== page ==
the two tier education system Class had established
Thanks for the catch. A man named Classe reinforcing a brutal class system is great news for fans of normative determinism but terrible news for proof readers.Woooooof, that's a big history of mess on top of mess leading to one bigger mess. The churning alliances and betrayals just in Buganada are amazing.
Noticed "Classe" becomes "Class" a few times, which is understandable when:
This is an aspect that is fascinating me as I reread the materials needed to write these articles. You have some Africans with centuries of contact with Europeans, the Nama reading Cape Town newspapers and drinking coffee being one examples and others have never seen a white man before. And then when the Scramble starts not only are the latter suddenly introduced to the Europeans, they're also suddenly introduced to all the other Africans.It's amazing how much the whole continent suddenly became very interconnected very suddenly in that period.
Those two were so infamous they actually were mentioned in middle school, I think.I'm writing the Sudan series now, I think it'll be 3 articles, maybe even 4, and I think the first one won't even get to the Mahdi, it'll be about the ways the Sudanese Wars effected what became French Africa from the fall of Bornu to the Voulet-Chanoine Mission (which I may need to ask @Redolegna about because English language sources aren't brilliant on it).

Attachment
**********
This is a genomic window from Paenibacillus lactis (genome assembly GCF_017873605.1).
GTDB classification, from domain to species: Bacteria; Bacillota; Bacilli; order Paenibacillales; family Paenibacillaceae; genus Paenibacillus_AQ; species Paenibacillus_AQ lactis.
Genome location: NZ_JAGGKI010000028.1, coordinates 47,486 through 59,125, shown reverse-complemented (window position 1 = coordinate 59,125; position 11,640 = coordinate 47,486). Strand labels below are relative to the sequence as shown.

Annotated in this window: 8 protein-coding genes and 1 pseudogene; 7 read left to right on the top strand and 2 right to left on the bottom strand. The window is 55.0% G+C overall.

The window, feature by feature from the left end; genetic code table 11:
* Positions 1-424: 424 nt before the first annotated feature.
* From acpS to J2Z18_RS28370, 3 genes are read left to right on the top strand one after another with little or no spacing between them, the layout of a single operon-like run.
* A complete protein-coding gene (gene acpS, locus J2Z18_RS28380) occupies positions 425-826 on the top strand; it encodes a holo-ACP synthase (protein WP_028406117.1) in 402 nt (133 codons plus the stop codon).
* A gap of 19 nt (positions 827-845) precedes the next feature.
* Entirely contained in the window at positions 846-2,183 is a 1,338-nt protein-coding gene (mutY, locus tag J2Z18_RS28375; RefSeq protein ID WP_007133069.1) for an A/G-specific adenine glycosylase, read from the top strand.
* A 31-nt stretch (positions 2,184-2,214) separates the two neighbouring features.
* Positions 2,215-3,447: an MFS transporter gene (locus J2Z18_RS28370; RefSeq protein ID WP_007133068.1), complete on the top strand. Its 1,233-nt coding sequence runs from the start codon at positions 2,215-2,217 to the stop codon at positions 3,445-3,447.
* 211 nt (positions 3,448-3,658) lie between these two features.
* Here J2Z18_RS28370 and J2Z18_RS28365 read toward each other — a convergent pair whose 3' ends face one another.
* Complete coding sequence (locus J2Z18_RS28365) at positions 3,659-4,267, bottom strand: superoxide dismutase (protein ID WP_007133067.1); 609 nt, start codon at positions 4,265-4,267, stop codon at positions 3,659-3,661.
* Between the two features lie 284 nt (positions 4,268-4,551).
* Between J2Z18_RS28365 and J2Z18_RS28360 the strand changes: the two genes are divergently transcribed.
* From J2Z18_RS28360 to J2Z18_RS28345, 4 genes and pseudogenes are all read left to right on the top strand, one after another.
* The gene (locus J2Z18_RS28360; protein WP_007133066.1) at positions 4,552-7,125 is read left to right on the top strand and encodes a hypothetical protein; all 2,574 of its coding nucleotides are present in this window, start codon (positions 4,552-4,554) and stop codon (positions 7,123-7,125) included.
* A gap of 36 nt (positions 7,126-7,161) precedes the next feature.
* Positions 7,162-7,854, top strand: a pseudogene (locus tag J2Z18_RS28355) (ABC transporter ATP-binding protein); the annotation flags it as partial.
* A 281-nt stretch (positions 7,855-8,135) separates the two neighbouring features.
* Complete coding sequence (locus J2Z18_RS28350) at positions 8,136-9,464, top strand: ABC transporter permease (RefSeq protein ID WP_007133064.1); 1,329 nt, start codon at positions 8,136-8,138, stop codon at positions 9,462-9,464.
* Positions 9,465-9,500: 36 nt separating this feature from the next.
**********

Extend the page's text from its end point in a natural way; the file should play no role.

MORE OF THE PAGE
Yeah, like the Wikipedia level summary is one of the Sudanese warlords retreating from the chaos there, sets up in Niger and wipes out a french patrol.Those two were so infamous they actually were mentioned in middle school, I think.
What if Aguirre got mixed with The Man Who Would be King and it ended up worse than in either case.
Want your mind blown? Mali was called the French Sudan.These articles are fascinating. They also need with my understanding of African geography rather a lot. The Democratic Republic of Congo and Sudan occupy very different places in my head. The fact that a column from the latter retreated to the former confuses my little brain.
Which, if nothing else, shows my limited understanding of African geography.
Africa does feel like the go-to example of "names which can mean either a very big or a very small place, or completely different places, in different eras of history". Besides Sudan, there's "Ethiopia", "Libya", "Congo" and arguably "Africa" itself.Want your mind blown? Mali was called the French Sudan.
I've enjoyed this series a lot. Just wanted to say that. Another great read as usual.
Thanks guys, means a lot. I love writing them and I feel very grateful that this is the kind of site which provides an audience for this sort of thing.These articles are fascinating.
You missed all the Guineas.Africa does feel like the go-to example of "names which can mean either a very big or a very small place, or completely different places, in different eras of history". Besides Sudan, there's "Ethiopia", "Libya", "Congo" and arguably "Africa" itself.